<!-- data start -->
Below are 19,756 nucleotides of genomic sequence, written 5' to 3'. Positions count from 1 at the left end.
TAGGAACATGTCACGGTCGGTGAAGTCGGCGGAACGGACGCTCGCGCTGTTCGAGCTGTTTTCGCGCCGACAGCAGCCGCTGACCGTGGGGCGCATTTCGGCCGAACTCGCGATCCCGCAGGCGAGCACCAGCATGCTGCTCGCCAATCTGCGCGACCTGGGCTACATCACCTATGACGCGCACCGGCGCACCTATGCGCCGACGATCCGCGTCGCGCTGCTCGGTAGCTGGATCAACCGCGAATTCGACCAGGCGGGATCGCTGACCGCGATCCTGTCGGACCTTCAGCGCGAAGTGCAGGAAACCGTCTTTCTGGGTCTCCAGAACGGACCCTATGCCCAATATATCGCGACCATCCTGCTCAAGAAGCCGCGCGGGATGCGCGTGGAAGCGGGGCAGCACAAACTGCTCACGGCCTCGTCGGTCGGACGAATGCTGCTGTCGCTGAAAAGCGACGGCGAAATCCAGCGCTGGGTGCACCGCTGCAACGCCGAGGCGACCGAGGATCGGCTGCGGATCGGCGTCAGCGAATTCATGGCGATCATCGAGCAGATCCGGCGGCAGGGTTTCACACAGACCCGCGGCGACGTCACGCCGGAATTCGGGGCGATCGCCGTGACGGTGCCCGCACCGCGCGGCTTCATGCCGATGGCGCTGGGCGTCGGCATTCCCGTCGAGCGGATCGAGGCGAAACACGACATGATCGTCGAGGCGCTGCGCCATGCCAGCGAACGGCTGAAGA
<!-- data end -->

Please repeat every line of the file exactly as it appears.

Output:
Below are 19,756 nucleotides of genomic sequence, written 5' to 3'. Positions count from 1 at the left end.
TAGGAACATGTCACGGTCGGTGAAGTCGGCGGAACGGACGCTCGCGCTGTTCGAGCTGTTTTCGCGCCGACAGCAGCCGCTGACCGTGGGGCGCATTTCGGCCGAACTCGCGATCCCGCAGGCGAGCACCAGCATGCTGCTCGCCAATCTGCGCGACCTGGGCTACATCACCTATGACGCGCACCGGCGCACCTATGCGCCGACGATCCGCGTCGCGCTGCTCGGTAGCTGGATCAACCGCGAATTCGACCAGGCGGGATCGCTGACCGCGATCCTGTCGGACCTTCAGCGCGAAGTGCAGGAAACCGTCTTTCTGGGTCTCCAGAACGGACCCTATGCCCAATATATCGCGACCATCCTGCTCAAGAAGCCGCGCGGGATGCGCGTGGAAGCGGGGCAGCACAAACTGCTCACGGCCTCGTCGGTCGGACGAATGCTGCTGTCGCTGAAAAGCGACGGCGAAATCCAGCGCTGGGTGCACCGCTGCAACGCCGAGGCGACCGAGGATCGGCTGCGGATCGGCGTCAGCGAATTCATGGCGATCATCGAGCAGATCCGGCGGCAGGGTTTCACACAGACCCGCGGCGACGTCACGCCGGAATTCGGGGCGATCGCCGTGACGGTGCCCGCACCGCGCGGCTTCATGCCGATGGCGCTGGGCGTCGGCATTCCCGTCGAGCGGATCGAGGCGAAACACGACATGATCGTCGAGGCGCTGCGCCATGCCAGCGAACGGCTGAAGA